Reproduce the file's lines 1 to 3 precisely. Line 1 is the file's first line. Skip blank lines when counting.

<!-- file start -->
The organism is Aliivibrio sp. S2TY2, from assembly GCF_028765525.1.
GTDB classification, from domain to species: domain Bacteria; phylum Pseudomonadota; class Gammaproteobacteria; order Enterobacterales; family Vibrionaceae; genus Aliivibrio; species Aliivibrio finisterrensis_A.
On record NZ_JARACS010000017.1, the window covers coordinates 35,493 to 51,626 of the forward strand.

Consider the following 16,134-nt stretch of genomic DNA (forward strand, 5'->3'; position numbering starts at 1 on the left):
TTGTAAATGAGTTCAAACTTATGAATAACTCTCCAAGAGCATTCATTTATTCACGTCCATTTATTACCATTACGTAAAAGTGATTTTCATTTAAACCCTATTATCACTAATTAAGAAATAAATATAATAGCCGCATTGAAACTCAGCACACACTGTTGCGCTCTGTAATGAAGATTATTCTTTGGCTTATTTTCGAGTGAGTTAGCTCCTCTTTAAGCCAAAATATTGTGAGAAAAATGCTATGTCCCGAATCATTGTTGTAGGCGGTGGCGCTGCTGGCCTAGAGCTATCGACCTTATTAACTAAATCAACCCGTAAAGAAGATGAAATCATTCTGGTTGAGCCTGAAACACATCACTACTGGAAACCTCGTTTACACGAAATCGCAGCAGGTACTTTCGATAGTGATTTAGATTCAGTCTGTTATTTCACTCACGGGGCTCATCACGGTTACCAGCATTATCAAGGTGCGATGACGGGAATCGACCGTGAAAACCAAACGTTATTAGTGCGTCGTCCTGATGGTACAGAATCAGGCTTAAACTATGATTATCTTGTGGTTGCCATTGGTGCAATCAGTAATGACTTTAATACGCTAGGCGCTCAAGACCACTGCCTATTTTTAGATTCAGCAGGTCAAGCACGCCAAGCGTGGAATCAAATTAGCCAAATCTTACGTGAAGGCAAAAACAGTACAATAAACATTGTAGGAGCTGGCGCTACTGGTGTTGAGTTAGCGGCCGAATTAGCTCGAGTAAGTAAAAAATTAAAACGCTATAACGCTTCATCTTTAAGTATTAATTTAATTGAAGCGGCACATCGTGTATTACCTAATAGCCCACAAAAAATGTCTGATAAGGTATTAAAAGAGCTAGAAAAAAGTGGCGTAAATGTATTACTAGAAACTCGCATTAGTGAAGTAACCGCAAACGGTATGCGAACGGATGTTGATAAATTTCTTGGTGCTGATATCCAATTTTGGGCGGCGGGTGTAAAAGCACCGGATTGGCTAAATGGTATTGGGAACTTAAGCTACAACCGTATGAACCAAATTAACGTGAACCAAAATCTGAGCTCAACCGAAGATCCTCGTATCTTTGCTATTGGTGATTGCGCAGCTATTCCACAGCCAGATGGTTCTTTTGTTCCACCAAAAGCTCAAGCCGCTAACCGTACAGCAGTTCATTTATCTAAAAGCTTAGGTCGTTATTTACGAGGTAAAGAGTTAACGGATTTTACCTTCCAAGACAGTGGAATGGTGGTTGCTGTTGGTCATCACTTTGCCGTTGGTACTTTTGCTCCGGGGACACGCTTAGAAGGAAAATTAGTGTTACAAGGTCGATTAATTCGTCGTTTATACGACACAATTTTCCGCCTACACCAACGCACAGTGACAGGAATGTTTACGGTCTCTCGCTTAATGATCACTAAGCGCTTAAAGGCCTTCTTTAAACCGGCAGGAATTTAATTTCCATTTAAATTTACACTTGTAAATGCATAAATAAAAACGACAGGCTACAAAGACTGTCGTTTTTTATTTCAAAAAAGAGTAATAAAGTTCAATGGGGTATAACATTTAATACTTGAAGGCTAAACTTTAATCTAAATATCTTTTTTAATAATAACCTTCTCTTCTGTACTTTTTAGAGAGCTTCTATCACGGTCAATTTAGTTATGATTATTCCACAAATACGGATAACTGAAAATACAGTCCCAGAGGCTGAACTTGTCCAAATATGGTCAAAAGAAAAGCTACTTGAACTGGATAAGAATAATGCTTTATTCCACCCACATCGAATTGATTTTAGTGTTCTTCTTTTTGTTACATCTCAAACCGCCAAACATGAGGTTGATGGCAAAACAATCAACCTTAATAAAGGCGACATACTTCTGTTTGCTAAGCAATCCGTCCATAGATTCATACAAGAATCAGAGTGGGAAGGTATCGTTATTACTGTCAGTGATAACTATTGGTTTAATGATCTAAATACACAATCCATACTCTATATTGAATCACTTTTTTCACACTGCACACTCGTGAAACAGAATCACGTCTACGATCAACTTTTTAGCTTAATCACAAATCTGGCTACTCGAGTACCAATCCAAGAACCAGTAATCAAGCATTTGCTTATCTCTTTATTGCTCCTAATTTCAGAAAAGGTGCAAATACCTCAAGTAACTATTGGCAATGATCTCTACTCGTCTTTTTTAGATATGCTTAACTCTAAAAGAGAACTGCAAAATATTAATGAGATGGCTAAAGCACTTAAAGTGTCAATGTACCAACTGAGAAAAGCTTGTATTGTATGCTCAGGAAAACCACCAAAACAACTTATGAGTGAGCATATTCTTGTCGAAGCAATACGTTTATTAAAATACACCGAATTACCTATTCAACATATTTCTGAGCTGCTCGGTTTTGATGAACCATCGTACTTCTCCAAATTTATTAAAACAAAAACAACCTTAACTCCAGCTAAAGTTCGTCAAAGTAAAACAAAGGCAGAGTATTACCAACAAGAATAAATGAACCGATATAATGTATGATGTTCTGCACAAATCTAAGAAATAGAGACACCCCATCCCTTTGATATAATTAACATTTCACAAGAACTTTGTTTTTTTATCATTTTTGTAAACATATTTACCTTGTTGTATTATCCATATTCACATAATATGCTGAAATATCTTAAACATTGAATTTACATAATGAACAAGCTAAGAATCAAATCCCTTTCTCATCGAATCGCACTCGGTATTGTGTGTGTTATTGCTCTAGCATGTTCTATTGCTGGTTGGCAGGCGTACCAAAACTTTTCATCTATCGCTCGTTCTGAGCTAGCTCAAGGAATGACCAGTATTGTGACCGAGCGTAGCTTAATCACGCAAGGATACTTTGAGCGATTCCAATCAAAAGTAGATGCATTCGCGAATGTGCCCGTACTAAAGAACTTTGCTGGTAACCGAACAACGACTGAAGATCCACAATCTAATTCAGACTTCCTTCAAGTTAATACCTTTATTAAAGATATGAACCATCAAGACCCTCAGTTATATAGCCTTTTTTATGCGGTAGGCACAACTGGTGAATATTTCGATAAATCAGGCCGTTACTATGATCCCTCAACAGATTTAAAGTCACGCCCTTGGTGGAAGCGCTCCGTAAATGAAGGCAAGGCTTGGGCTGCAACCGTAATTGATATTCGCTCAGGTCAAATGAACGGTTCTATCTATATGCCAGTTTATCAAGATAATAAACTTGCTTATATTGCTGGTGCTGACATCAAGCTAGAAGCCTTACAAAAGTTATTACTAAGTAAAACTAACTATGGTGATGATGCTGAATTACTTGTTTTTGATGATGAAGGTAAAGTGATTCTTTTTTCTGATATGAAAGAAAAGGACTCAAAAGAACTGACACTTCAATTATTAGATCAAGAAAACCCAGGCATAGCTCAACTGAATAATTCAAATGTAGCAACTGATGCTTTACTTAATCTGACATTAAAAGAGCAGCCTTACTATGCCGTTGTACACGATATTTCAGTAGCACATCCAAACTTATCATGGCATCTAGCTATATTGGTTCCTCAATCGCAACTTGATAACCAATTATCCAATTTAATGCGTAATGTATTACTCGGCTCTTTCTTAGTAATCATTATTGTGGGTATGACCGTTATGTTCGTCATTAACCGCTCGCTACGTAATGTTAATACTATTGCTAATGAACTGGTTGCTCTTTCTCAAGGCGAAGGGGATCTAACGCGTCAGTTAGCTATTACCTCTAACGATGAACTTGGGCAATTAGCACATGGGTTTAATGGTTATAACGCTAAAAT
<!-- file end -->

The organism is Aliivibrio sp. S2TY2, from assembly GCF_028765525.1.
GTDB classification, from domain to species: domain Bacteria; phylum Pseudomonadota; class Gammaproteobacteria; order Enterobacterales; family Vibrionaceae; genus Aliivibrio; species Aliivibrio finisterrensis_A.
On record NZ_JARACS010000017.1, the window covers coordinates 35,493 to 51,626 of the forward strand.